The precinct chair told the worker who took the spoiled ballot to put it into a secrecy sleeve, “and that they would deal with it later in the day,” Ms. Miller said.

But instead, the spoiled ballot was put into a compartment with other questioned ballots.

Typically, Ms. Miller said, spoiled ballots are destroyed once they are accounted for. So, because the mystery ballot was found to be spoiled, it will not be counted, she said.

Still, that left the question of what happens if the recount that began on Friday afternoon ends in a tie — again.

Ms. Miller said that both candidates had five days to file a legal challenge to the results. And if the court decided the recount went as it should have, and the race was still a tie?

The prevailing candidate would be determined “by lot,” Ms. Miller said. “It could be a coin toss or some other way of deciding, as long as it’s random.”

It would not be the first time an Alaska race was determined by coin toss.

In 2006, State Representative Bryce Edgmon[1], a Democrat from Dillingham, beat the incumbent, Carl Moses. Mr. Moses’s name was drawn, so he got to make the call: Heads.

The state’s elections director at the time flipped an Alaska Mint medallion — the side with a walrus being heads and the side with the state seal being tails. It landed state seal side up.

Ms. Miller would not speculate about when the recount would be complete, but said both candidates were present, along with observers and officials.

Mr. LeBon did not respond to requests for comment on Friday.

Sara Harriger, a spokeswoman for Ms. Dodge, said in a statement that during Friday’s recount, one additional vote was found for Ms. Dodge and a challenged ballot was allowed for her opponent, Mr. LeBon, which meant that the tally stood at 2,662 apiece. Still tied.

Ms. Dodge said in a statement that she believed every legally cast ballot should be counted. “I just want everyone watching this process to take away a sense of confidence in our democratic system and a commitment to cast their votes in future races,” she said, “and knowing that their votes will matter.”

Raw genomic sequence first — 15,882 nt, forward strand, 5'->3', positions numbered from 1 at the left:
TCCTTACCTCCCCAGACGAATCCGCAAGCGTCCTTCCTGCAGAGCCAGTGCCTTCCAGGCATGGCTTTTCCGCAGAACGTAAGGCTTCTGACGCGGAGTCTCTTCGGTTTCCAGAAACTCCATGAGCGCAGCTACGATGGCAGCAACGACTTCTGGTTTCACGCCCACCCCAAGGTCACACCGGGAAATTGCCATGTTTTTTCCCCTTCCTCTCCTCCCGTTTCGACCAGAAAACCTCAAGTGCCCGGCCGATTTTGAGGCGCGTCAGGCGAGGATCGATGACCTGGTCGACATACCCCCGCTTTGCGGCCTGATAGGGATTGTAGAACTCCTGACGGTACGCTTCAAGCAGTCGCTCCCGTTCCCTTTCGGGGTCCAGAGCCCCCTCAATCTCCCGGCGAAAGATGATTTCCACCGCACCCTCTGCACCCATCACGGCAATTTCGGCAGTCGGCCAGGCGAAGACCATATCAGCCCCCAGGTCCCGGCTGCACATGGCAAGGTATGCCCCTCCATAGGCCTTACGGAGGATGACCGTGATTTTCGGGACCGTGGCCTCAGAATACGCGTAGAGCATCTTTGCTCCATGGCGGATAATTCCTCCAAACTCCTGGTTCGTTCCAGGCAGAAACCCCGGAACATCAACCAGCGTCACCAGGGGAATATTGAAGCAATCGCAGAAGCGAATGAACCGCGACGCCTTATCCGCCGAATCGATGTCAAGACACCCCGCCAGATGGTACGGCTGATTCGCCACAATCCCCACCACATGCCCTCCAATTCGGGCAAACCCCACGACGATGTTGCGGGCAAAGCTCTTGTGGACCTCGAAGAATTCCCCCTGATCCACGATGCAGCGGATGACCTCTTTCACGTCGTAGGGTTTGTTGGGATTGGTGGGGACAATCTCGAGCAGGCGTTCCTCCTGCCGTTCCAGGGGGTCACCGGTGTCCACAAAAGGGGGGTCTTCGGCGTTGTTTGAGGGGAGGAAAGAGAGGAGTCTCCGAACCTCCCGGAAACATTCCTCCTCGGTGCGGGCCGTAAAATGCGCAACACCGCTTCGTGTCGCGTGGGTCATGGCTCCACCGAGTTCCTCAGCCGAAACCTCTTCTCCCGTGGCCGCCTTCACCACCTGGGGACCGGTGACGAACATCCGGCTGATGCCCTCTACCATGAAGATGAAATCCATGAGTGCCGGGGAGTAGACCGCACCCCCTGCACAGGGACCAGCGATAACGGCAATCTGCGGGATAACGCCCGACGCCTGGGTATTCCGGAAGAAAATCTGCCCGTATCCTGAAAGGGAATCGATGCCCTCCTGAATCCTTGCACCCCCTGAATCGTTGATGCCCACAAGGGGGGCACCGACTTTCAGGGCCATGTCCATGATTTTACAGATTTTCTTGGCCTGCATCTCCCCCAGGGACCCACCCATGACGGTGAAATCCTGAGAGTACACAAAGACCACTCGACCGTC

Ms. Dodge had said earlier on Friday that legal action “unfortunately” seemed probable.

“It’s certainly not what any of us expect when we set out to campaign, to find ourselves in a squeaker of this nature,” she said. “I hope we don’t have a coin toss. I don’t know quite what to say, but it doesn’t feel like it’s an appropriate way to settle an election.”

In Alaska, the repercussions of this race will be felt into the next legislative session, though party control of the House in Juneau will be far from clear-cut.

Political coalitions in Juneau do not always come down to party-line votes like in other state houses. Even if Ms. Dodge wins the race, Democrats would still not have an outright majority, and so members of the House will still be tasked with negotiating a coalition majority.

References

  1. ^ Bryce Edgmon (akleg.gov)

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3 Killed After Pickup Truck Fleeing Border Patrol Hits Tire Spikes and Crashes

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Three people in a packed pickup truck were killed on Thursday afternoon after the driver ran over tire spikes and crashed on a Southern California highway while trying to flee Border Patrol officers, the authorities said.

The officers turned on their vehicle’s emergency lights and began chasing the pickup truck on Interstate 8, near Boulevard, Calif., at around 4:20 p.m., according to the United States Customs and Border Protection. The authorities said they believed that the pickup truck had been illegally driven over the southern border and had crashed through an “iron bar vehicle barrier.” They said they identified it by matching a piece that was missing from the truck to one agents had spotted on the ground near the border, though they did not elaborate.

The pickup truck reached speeds of over 100 miles per hour, weaving between cars and bypassing others on the side of the highway, before it drove over spikes that the Border Patrol had placed on the road, the California Highway Patrol said. About a mile later, the truck spun out of control and flipped over, ejecting the nine people who were riding in the truck’s bed, the authorities said.

A woman inside the truck, who was not wearing a seatbelt, was killed, as were two people riding in the bed, the police said. Seven people who had “multiple serious injuries” were taken to the hospital, a spokesman for Customs and Border Protection said.

The driver, a United States citizen whose name was not released, was the only person wearing a seatbelt, the agency said. The California Highway Patrol took the man into custody, but it was not clear whether he had been charged. The identities of the passengers in the truck have not been released either.

“The investigation into the smuggling incident is ongoing,” the spokesman said in an email, “and the Border Patrol is fully cooperating with the CHP in their investigation of the collision.”

About an hour after the crash, the Border Patrol stopped another vehicle that officers believed had crossed over the border with the pickup truck, the agency said. The driver of that car was also arrested.